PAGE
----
There you have it; in no time you will have a forest of your very own! Comment on what kind of trees you would grow for your own personal forest.
It is a story that sounds almost too good to be true, one that could be the subject of a novel or film. I first heard about this place when I visited the Boundary Waters Canoe Area Wilderness a few years back and it lives up to its mysterious name; a place that both naturalists and historians alike will enjoy. Take a step back in time to discover an ancient world immersed in the pine forests of Northern Minnesota.
Eastern White Pine
The eastern white pine is a staple of the coniferous forests ranging from the Appalachians in the Northeast all the way to the Midwestern forests of Northern Minnesota. While dwarfed by California’s Redwoods, the eastern white pine has been measured at heights of upwards to 200ft, sadly, with all such specimens cut down due to logging. While this tree can tolerate most soil conditions, for a tree to grow to that size, however, the soil must be the perfect combination of acidic, moist, and well drained. It is for this reason that the 350-year-old white pines in the “Lost Forty” are only 130ft tall (still a very impressive height) yet some of the oldest of its kind in existence. What is the Lost Forty and why have trees here outlived their cross-country counterparts?
Roughly 70 miles from Itasca State Park, the home to the headwaters of the Mississippi River, lies a 40-acre plot of virgin forest among the nation’s largest expanse of natural peatland. In a landscape filled with billions of trees, it is part of only a small percentage that can be dubbed “old-growth” or relatively undisturbed. While much of the landscape was surveyed and auctioned off to logging companies in the late 1800’s, this parcel was left untouched. It is a claim not even the Boundary Waters can boast, so why did this tract of land escape the axe?
When surveying the land to be auctioned off to loggers (each plot measured and sold in 40-acre sections) surveyors mistook this tract of land for one previously recorded. This kept it undiscovered and protected as the rest of the landscape was cut down. Later, settlers tried to drain the wetlands and cut down the forest in the hopes of establishing a farming community. This effort was to no avail and acted as a safeguard until a mid-1900’s survey “discovered” the forest and declared it a public land off limits to logging or mining activities. Today, this old-growth forest contains trees older than the United States that reach heights of up to 130ft. Go check it out yourself and see what it feels like to travel back in time.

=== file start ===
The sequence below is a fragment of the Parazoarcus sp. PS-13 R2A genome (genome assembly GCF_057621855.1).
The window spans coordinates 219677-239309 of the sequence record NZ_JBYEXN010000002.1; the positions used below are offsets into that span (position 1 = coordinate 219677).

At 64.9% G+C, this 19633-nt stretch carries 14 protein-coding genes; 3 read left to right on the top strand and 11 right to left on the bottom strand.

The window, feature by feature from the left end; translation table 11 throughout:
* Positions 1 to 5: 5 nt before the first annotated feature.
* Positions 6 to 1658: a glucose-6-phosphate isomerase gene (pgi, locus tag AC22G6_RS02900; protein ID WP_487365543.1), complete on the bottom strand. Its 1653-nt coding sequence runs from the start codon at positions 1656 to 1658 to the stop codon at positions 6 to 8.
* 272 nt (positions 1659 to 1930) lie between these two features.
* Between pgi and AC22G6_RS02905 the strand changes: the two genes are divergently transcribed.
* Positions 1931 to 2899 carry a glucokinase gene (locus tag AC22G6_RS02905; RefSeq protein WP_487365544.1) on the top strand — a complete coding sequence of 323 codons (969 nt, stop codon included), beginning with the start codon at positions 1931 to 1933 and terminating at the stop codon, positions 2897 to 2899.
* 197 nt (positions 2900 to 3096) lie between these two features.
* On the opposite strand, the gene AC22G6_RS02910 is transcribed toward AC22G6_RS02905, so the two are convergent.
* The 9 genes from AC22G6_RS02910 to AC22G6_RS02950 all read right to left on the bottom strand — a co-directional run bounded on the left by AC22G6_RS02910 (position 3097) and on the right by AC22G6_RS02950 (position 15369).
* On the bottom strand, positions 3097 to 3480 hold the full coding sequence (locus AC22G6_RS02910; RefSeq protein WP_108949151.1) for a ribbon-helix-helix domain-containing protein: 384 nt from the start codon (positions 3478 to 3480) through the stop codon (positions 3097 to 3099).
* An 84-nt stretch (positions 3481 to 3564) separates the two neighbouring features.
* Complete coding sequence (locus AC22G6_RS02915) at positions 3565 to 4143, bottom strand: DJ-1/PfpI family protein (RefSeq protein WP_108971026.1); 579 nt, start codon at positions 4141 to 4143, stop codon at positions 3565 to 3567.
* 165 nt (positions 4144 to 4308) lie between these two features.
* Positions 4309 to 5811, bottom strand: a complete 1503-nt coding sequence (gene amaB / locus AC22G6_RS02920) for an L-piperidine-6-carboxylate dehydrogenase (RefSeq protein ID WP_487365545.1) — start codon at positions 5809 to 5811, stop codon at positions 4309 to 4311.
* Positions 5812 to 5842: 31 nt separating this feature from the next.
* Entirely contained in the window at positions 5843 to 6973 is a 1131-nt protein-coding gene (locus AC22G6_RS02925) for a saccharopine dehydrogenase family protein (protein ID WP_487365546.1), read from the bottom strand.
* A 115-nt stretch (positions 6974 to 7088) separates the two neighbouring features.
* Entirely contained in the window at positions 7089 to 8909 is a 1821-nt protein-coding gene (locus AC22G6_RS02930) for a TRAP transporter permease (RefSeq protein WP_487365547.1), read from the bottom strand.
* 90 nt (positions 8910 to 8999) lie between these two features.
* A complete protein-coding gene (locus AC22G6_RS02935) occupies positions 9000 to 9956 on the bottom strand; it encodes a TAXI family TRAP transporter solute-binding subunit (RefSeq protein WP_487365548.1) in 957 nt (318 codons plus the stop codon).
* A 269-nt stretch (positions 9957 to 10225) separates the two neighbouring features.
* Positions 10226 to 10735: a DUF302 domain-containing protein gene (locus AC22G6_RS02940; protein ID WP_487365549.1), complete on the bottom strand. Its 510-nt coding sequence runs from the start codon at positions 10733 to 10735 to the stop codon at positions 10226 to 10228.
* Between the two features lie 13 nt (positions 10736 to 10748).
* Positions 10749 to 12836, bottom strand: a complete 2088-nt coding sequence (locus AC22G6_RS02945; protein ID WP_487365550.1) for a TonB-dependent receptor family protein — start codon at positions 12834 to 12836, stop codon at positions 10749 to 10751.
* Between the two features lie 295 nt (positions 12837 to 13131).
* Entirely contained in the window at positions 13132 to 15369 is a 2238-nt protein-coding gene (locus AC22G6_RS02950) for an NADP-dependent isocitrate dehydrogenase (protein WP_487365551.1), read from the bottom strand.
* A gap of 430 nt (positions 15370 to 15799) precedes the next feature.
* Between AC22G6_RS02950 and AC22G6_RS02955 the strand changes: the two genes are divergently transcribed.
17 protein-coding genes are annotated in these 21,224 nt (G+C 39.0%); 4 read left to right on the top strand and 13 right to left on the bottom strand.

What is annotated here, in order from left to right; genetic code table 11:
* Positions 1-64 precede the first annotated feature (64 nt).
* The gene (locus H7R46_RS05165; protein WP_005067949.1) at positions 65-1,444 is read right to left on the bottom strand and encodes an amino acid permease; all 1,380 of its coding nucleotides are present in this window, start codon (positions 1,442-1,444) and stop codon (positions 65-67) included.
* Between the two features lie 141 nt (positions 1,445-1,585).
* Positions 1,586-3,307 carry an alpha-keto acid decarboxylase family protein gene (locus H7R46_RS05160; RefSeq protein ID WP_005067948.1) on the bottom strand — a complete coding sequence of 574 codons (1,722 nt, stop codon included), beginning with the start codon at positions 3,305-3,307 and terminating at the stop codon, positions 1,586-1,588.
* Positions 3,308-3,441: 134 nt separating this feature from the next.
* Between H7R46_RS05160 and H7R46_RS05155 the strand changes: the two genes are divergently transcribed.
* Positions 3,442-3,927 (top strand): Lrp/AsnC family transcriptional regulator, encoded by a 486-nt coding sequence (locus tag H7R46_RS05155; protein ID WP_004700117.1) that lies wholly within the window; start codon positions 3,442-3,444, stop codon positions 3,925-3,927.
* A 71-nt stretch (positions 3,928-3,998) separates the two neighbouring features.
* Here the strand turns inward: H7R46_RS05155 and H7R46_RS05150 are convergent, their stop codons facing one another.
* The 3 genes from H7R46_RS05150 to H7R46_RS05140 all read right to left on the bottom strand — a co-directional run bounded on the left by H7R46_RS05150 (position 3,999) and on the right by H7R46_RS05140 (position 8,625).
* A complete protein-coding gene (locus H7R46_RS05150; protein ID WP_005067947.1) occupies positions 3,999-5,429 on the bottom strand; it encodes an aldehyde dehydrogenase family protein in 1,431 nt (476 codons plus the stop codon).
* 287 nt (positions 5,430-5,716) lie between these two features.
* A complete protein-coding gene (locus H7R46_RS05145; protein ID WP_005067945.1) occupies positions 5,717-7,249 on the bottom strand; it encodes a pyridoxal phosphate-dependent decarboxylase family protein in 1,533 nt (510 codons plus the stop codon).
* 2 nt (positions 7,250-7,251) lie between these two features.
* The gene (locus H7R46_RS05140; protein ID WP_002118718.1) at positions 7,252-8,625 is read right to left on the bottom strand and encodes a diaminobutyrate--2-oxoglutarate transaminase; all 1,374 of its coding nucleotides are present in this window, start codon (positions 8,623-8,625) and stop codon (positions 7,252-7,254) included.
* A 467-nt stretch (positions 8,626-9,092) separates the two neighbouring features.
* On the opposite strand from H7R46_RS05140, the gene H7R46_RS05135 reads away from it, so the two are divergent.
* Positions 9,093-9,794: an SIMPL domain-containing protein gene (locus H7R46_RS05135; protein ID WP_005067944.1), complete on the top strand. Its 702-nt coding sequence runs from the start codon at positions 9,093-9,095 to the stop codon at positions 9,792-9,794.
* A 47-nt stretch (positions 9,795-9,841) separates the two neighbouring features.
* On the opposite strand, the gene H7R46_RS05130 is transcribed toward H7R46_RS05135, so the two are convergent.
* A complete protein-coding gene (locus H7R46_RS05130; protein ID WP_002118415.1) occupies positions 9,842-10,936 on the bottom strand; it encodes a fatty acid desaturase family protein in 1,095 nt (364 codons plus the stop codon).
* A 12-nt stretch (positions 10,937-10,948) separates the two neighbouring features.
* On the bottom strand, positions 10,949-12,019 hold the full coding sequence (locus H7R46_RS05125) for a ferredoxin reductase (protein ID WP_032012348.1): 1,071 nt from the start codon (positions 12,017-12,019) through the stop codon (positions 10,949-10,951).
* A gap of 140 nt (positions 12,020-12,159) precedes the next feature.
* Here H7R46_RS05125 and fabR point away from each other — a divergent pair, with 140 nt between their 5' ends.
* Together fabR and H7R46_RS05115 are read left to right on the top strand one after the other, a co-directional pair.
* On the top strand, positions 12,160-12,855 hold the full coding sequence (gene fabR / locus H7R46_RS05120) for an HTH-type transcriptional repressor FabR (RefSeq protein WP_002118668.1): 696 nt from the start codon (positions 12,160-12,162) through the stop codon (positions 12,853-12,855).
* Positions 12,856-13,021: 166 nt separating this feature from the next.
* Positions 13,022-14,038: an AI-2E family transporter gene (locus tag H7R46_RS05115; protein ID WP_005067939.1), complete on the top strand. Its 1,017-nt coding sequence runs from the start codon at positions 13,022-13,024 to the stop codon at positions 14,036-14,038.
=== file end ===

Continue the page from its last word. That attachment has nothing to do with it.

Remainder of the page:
There I stood, 20 feet away from a hole riddled map of the United States; my heart racing as sweat began to form at my brow. Maybe it was the 10 shots of tequila I had taken over the course of the night, or maybe it was the weight of the dart in my hand, and the power it possessed. I was no stranger to this game; it’s one I’ve played many times before as I try to strike the nation’s most desirable destinations and create a make-believe vacation from where the dart lands. Out West is always a safe bet, with national parks and mountains strewn across the region there are lots of options for the outdoor enthusiast in me and lots of room for error. Out East holds a little more risk, but the Appalachian Mountain system serves as a quite desirable target. If I go right, God forbid I have to vacation on the coast in a small resort or Airbnb. The hazards lie most everywhere else, with many exceptions, of course, but all too small to see or too far apart to be worth my while.
Unlike all the times before, this throw was for all the marbles. I had finally saved up enough money to go on a week-long trip anywhere in the country. All the lonely nights throwing darts at my map were about to finally pay off. With one eye twitched half shut and my equilibrium at an all time low, I pulled back and let her fly. Immediately I realized my throw was low and to the left as my middle finger stayed on the dart a millisecond too long. Time slowed down as the dart warped towards the Southwest, cutting through the cigar smoked-air, my mind calculating all the possibilities – “Utah is nice this time of year… Ok I think I have an uncle in Arizona… Am I going to need a passport for this?” And then I saw it. Alaska and Hawaii, chilling in a box overlapping the Pacific Ocean and Mexico, with absolutely no business being in that location.
As I approached the map, my worst fears were starting to materialize. Not only had I struck the state with the most grizzly (grizzliest?) bears per capita, but I had managed to hit the top of the highest mountain peak in North America. Right on the “E” in “Denali” to be exact.